Adding cinematographer Conrad Hall to the production was a brilliant move, though, admittedly, it doesn’t take a genius to spot a genius. When it comes to Hall, if you have eyes, you will see it. Which brings me to Roger Deakins, which brings me to my point.

Mendes followed American Beauty with Road to Perdition. Conrad Hall again. Then Jarhead and Revolutionary Road. Deakins, Deakins (genius, genius). The films were not universally loved, but they were taken seriously, and dismissed tenuously. In other words, they were given the auteur treatment, even as they were denied. To be fair, the pictures were carefully, and sometimes beautifully made, so it was only fitting Mendes received undue patience. But so did William Wellman in his day. They both fall under the heading, “blahteur.” (Their films feature the distinct stamp of other people’s distinctive stamps.)

Of course, I too could be mistaken for an auteur if I had Hall or Deakins shoot my pictures. And perhaps Kate Winslet, God love her, made the same mistake. But that’s okay. These things happen. Now it’s time to heal. If I were her, I’d call up Alfonso Cuarón. He’s single.

And brilliant.


Mitchum on Writing and Directing

Graham Fuller: Did you ever have the urge to direct a movie yourself?

Robert Mitchum: No. I’ve never had the urge to be an analyst or a stunt pilot either. (a) You have to get there in the morning before the actors do; (b) you have to stay there until they’re gone; (c) you have to wrangle with the producer and the front office; (d) you have to sit in a darkened room and watch the film frame by frame by frame. You can hire an albino to do that.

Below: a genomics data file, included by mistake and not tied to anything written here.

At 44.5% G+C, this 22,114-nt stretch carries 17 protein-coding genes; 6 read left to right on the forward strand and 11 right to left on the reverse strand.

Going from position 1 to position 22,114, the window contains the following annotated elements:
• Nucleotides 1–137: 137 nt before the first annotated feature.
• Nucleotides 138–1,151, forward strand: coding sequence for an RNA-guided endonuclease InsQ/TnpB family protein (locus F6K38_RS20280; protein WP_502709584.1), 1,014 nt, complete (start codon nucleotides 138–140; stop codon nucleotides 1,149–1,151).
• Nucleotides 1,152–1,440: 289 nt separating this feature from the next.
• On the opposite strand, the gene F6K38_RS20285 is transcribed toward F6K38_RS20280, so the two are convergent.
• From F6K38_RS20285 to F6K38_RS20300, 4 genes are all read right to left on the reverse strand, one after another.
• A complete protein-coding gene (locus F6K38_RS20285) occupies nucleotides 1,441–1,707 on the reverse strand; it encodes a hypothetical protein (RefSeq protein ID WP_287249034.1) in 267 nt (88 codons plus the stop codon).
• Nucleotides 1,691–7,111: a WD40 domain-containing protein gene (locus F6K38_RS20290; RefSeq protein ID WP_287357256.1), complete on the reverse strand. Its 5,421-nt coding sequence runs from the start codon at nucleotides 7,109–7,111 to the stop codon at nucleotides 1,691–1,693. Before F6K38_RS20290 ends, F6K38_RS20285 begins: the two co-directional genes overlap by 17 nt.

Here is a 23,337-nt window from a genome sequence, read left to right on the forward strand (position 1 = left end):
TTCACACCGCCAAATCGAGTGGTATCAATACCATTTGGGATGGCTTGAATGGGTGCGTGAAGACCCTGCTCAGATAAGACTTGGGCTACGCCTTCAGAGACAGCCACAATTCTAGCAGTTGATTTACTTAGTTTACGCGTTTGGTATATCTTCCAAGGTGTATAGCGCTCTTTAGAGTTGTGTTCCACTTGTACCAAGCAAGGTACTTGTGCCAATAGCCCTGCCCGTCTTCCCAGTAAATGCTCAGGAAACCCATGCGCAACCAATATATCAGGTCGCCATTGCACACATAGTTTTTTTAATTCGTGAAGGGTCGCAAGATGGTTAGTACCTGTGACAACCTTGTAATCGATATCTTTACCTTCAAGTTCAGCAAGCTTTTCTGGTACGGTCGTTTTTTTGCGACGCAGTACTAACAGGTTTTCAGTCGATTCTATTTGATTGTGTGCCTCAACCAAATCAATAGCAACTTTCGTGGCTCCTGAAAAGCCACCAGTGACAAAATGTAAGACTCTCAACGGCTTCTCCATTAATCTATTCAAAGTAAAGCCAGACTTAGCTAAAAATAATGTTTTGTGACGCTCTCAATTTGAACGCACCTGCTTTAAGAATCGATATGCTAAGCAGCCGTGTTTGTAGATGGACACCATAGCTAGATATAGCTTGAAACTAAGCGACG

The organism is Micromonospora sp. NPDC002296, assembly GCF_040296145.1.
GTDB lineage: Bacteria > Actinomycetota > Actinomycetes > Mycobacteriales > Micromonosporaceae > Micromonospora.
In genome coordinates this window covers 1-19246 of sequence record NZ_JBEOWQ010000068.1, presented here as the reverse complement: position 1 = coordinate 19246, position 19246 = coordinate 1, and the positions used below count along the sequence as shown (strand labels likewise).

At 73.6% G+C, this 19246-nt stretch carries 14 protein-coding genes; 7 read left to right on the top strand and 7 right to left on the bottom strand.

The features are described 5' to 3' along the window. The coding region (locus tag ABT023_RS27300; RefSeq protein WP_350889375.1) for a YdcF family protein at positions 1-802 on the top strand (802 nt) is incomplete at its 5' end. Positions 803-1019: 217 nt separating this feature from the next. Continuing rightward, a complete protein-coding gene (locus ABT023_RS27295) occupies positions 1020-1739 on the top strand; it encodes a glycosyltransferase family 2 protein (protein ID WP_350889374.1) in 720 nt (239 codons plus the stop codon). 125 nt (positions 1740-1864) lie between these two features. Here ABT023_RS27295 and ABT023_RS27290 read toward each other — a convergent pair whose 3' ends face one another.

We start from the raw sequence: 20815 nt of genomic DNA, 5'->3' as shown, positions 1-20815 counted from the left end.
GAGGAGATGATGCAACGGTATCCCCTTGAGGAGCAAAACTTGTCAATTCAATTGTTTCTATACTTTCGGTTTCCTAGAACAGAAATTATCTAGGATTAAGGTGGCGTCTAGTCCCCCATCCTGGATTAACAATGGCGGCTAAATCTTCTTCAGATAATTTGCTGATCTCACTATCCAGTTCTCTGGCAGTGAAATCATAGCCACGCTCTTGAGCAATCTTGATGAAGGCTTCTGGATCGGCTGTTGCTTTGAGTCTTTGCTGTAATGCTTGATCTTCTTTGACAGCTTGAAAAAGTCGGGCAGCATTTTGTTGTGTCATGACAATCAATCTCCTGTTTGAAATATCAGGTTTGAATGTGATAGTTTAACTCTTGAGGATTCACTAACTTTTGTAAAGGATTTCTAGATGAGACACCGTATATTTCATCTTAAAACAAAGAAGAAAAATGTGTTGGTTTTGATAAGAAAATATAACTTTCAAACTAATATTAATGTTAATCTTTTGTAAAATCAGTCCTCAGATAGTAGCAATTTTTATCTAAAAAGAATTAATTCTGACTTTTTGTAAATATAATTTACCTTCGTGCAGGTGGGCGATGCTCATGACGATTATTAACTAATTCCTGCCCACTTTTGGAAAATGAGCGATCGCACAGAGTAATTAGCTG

GF: Did people ever approach you to direct?

RM: Yeah.

GF: You just didn’t fancy it?

RM: No.

GF: But you wrote scenes in the movie occasionally. I’m thinking particularly of Macao [1952], the Josef von Sternberg movie that Nicholas Ray took over.

RM: I was pretty well compromised, wasn’t I? I walked in there and Nick and Jane [Russell] handed me a pad of paper and some pencils. That was it. I went to the dressing room and I wrote in the morning, and then we had it typed up and we shot it in the afternoon.

GF: Did you ever want to have a career as a writer?

RM: I wrote special material for night-club performers and I had worked as a junior writer at Warner Bros. Writing is a very lonely proposition. Every time I submit something, I would hand it in and run because I didn’t want to be around when the criticism came.